Some Republicans want to ban IVF: Illinois Treasurer Michael Frerichs

Illinois Treasurer Michael Frerichs with his wife, Erica (left); daughter, Ella; and twin sons, Theo and Max (right).


Like many people, my wife and I like to take stock of the things we are thankful for at Thanksgiving. This year, the top of our list is easy: We are thankful for the birth of our sons, Theo and Max. We don’t take their existence for granted.

Allow us to explain. Erica suffers from endometriosis, a condition that makes it difficult to conceive a child naturally. But in vitro fertilization made it possible for us to conceive, and we are very thankful for the doctors and nurses who helped us through that process.

Erica gave birth in June, and Theo had to fight for his life, spending nearly eight weeks in the neonatal intensive care unit at Northwestern Medicine Prentice Women’s Hospital. We are incredibly thankful for the doctors and nurses who helped pull Theo through a life-threatening scare.

We also are thankful the new speaker of the U.S. House, Louisiana Republican Mike Johnson, does not make the laws governing reproductive freedom in Illinois. If he did, our twin sons wouldn’t be here.

According to recent news reports, Johnson supports banning in vitro fertilization. He is a co-sponsor of the Life at Conception Act, a nationwide abortion ban that also would affect embryos created for IVF. In Illinois, some right-wing groups want to ban IVF. Because of these zealots, in January our governor and state lawmakers enacted a law protecting people’s decisions to use IVF to have children.

Opinion bug


In the wake of the U.S. Supreme Court’s Dobbs decision last year, right-wing zealots in Tennessee immediately questioned the legality of IVF. In a conversation caught on tape, Stephen Billy, the vice president of state affairs for Susan B. Anthony Pro-Life America, told lawmakers they just needed to wait a little bit before going after fertility procedures.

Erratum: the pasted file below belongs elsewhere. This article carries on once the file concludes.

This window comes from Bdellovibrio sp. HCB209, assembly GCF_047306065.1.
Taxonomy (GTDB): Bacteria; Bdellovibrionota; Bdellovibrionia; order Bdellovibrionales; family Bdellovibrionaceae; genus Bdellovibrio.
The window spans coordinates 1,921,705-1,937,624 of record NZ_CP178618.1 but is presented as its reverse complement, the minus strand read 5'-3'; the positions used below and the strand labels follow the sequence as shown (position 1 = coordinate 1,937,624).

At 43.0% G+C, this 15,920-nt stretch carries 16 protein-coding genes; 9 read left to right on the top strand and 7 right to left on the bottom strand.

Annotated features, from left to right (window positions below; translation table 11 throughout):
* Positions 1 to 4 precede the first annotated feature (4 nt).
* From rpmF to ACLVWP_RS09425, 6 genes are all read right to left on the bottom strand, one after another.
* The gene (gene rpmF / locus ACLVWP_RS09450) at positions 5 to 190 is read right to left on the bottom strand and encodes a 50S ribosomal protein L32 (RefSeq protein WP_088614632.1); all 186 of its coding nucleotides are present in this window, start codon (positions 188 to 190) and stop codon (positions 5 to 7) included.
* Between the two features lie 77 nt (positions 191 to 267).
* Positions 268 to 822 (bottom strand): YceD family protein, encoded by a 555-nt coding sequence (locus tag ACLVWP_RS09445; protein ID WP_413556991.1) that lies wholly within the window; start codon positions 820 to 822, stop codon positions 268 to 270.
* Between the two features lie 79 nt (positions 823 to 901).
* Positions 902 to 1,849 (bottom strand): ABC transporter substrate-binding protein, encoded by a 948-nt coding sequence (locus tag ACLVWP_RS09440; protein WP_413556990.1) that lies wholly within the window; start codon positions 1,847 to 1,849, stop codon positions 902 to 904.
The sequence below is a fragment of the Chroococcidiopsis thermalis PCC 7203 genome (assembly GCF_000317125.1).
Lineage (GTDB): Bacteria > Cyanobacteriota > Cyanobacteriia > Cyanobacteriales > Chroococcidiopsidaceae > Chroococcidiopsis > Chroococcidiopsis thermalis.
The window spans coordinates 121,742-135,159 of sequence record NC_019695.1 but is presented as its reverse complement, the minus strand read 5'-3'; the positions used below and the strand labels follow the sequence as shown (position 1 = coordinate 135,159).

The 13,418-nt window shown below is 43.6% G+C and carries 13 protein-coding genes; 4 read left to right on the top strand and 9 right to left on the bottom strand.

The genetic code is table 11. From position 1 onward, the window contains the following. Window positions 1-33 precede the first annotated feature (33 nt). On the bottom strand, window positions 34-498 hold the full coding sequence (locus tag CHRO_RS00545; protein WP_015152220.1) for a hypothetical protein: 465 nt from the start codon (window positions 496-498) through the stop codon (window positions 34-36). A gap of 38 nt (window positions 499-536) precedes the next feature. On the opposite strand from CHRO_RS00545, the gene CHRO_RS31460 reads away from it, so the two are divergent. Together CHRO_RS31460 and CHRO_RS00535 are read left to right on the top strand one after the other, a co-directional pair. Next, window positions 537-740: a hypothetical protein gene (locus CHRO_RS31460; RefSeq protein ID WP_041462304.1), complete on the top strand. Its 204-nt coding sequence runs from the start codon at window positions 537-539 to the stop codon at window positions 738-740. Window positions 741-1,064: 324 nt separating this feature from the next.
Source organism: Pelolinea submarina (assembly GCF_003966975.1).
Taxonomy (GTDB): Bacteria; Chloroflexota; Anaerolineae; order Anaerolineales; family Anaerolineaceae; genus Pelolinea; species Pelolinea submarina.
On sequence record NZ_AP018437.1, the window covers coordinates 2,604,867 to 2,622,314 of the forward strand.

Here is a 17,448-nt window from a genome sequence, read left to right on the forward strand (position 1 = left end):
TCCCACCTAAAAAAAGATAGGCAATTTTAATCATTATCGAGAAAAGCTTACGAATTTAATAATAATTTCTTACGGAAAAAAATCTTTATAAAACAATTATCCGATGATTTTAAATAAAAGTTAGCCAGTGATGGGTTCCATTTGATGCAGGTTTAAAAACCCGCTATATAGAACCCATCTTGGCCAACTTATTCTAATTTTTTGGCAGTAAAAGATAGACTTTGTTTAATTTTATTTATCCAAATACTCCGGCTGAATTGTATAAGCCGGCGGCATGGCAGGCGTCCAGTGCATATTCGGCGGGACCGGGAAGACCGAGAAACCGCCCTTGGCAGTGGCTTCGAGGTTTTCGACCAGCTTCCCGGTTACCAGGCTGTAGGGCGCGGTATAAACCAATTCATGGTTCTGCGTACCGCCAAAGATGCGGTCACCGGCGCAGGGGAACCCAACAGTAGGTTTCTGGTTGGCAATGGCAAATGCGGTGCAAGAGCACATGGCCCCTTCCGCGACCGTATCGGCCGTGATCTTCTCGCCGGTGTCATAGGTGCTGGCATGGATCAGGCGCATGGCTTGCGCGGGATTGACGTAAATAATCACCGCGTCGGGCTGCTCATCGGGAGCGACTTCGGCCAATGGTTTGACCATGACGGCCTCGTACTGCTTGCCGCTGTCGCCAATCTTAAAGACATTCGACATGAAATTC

The end of Roe triggered a flood of “personhood” bills in Republican states that define a fertilized egg or embryo as a legal human entity. In the process of IVF, the doctor collected eggs from Erica during four different rounds. After fertilization, we had two embryos. Only one was viable. According to these “personhood” laws, if these unviable collections of cells are considered people, doctors or their patients will be considered to have committed a crime by disposing of them.

Erica knew that giving birth was going to be a struggle. Post-Dobbs, she didn’t know it might be considered a crime.

If anyone thinks such laws will not affect many people, remember about one in five women in the U.S. with no prior births have trouble conceiving. This includes people like Erica who live with genetic conditions and women who chose to delay childbearing while pursuing careers.

We cringe when we hear some of these people shout, “Thanks for choosing life!” They get it right in calling it a choice. In our case, it was a choice that required medical help, not legislative prohibition. They want to deny families like ours the medical help they need.

We are very fortunate. Although the process of IVF took several years and was physically and mentally exhausting, that one embryo split and became Theo and Max. Many families dealing with infertility are not so lucky.

We have been told that conceiving a baby is a miracle. There, we agree. We have two sons despite only transferring one embryo. This miracle could only happen because we live in a state that gives women reproductive freedom. This is why government should not make health care decisions for women.

 We are thankful to live in a state that allowed us the choice.

 Michael Frerichs is the Illinois treasurer.

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